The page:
December 2011, Volume 63, Number 7

December 2011, Volume 63, Number 7

» Notes from the Editors

The last month (late September to late October 2011) was to all appearances a historical turning point. The Arab Spring gave way to the New York/World Fall as protesters occupied Wall Street (basing themselves in Zuccotti Park), and the movement of the 99% spread across the entire globe.… MR authors and friends have participated in the Occupy movement from the start, sometimes playing prominent roles. We have heard from friends directly involved in Occupy Wall Street, Occupy Boston, Occupy Chicago, Occupy Eugene, Occupy Oakland, and from people associated with Occupy movements throughout the world.… | more |

November 2011, Volume 63, Number 6

November 2011, Volume 63, Number 6

» Notes from the Editors

It is a sign of the seriousness of the current economic malaise that more and more establishment commentators today are turning to Marx for answers. Thus a September 14, 2011, article in Bloomberg Businessweek, entitled “Marx to Market,” acknowledged: “The Bearded One has rarely looked better. The current global financial crisis has given rise to a new contingent of unlikely admirers. In 2009 the Vatican’s official newspaper, L’Osservatore Romano, published an article praising Marx’s diagnosis of income inequality. In Shanghai, the turbo-capitalist hub of Communist-in-name-alone China, audiences flocked to a 2010 musical based on Capital, Marx’s most famous work. In Japan, Capital is now out in a manga version. Consider the particulars.… Marx predicted that companies would need fewer workers as they improved productivity, creating an “industrial reserve army” of the unemployed whose existence would keep downward pressure on wages for the employed. It’s hard to argue with that these days. The condition of blue collar workers in the U.S. is still a far cry from the subsistence wage and ‘accumulation of misery’ that Marx conjured. But it’s not morning in America, either.” Bloomberg Businessweek seems unaware that Marx viewed the reserve army of labor as applicable not just to developed countries like the United States, but also to labor throughout the globe.… | more |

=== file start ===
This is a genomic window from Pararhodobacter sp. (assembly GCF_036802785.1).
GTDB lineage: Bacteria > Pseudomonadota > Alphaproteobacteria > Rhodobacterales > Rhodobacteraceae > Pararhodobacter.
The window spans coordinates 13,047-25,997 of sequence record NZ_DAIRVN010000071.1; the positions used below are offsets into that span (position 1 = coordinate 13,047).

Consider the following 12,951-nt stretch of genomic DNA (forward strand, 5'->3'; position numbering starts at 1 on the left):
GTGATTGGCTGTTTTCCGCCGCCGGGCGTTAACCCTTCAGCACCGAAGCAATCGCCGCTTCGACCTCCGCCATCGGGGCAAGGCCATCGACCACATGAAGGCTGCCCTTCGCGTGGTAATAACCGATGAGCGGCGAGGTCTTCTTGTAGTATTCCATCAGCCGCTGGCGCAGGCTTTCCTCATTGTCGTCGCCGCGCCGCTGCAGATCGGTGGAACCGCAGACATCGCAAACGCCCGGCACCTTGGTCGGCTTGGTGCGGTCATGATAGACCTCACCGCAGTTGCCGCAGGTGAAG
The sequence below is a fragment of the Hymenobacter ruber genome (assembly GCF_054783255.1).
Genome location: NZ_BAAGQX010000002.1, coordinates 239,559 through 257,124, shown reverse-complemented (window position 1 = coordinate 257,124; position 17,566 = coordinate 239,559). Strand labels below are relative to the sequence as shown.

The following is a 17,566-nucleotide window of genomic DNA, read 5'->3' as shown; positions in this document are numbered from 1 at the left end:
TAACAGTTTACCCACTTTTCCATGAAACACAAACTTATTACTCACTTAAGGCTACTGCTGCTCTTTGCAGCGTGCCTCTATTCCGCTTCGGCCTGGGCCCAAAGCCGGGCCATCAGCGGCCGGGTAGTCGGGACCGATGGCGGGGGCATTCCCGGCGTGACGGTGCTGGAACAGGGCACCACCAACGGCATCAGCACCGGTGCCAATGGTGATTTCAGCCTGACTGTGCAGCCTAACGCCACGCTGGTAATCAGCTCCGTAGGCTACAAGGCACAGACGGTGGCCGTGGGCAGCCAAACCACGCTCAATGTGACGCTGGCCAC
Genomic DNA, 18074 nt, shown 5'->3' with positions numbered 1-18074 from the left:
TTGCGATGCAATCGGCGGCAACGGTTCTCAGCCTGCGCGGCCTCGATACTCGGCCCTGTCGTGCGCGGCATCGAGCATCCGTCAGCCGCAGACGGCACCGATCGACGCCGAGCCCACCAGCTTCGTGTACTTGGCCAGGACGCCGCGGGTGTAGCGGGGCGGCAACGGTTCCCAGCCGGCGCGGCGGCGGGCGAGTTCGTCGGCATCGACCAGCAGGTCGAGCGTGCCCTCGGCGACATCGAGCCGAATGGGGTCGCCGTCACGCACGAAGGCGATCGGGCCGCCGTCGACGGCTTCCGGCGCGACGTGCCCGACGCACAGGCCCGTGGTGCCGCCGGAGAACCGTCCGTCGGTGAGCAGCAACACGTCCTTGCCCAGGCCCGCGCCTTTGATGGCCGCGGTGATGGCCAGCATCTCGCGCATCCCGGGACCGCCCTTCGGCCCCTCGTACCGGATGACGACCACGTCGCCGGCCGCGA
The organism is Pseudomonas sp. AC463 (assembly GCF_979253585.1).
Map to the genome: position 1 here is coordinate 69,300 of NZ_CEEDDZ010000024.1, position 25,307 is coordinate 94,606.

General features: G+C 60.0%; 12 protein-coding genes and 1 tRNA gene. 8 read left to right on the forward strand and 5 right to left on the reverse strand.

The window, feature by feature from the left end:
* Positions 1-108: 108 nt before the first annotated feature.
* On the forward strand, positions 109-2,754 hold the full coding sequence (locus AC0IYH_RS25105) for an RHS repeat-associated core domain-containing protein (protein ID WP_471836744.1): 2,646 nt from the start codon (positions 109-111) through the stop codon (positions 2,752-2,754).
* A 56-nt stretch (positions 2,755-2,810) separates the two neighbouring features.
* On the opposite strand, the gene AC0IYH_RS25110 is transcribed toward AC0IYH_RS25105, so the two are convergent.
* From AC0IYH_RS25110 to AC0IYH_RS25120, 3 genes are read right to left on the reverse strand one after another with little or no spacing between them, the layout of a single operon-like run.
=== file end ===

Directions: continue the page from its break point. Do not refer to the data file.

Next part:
October 2011, Volume 63, Number 5

October 2011, Volume 63, Number 5

» Notes from the Editors

Two years after the recovery phase of the business cycle began, officially ending the Great Recession in the United States in June 2009, the capitalist economy continues to stagnate with the U.S. growth rate at 1 percent in the second quarter, following 0.4 percent in the first quarter, and with both the European Union and Japan in a similar or worse condition. Indeed, the United States, the European Union, and Japan, as the New York Times declared on August 10, 2011 (“Where Will Growth Come From?”), are all currently headed down a path “that will prolong their economic stagnation and perhaps tip them into another recession.”… Under these circumstances [some] mainstream economic commentators are finally…. beginning to zero-in on the fundamental cause of the Great Stagnation: the overaccumulation of capital.… | more |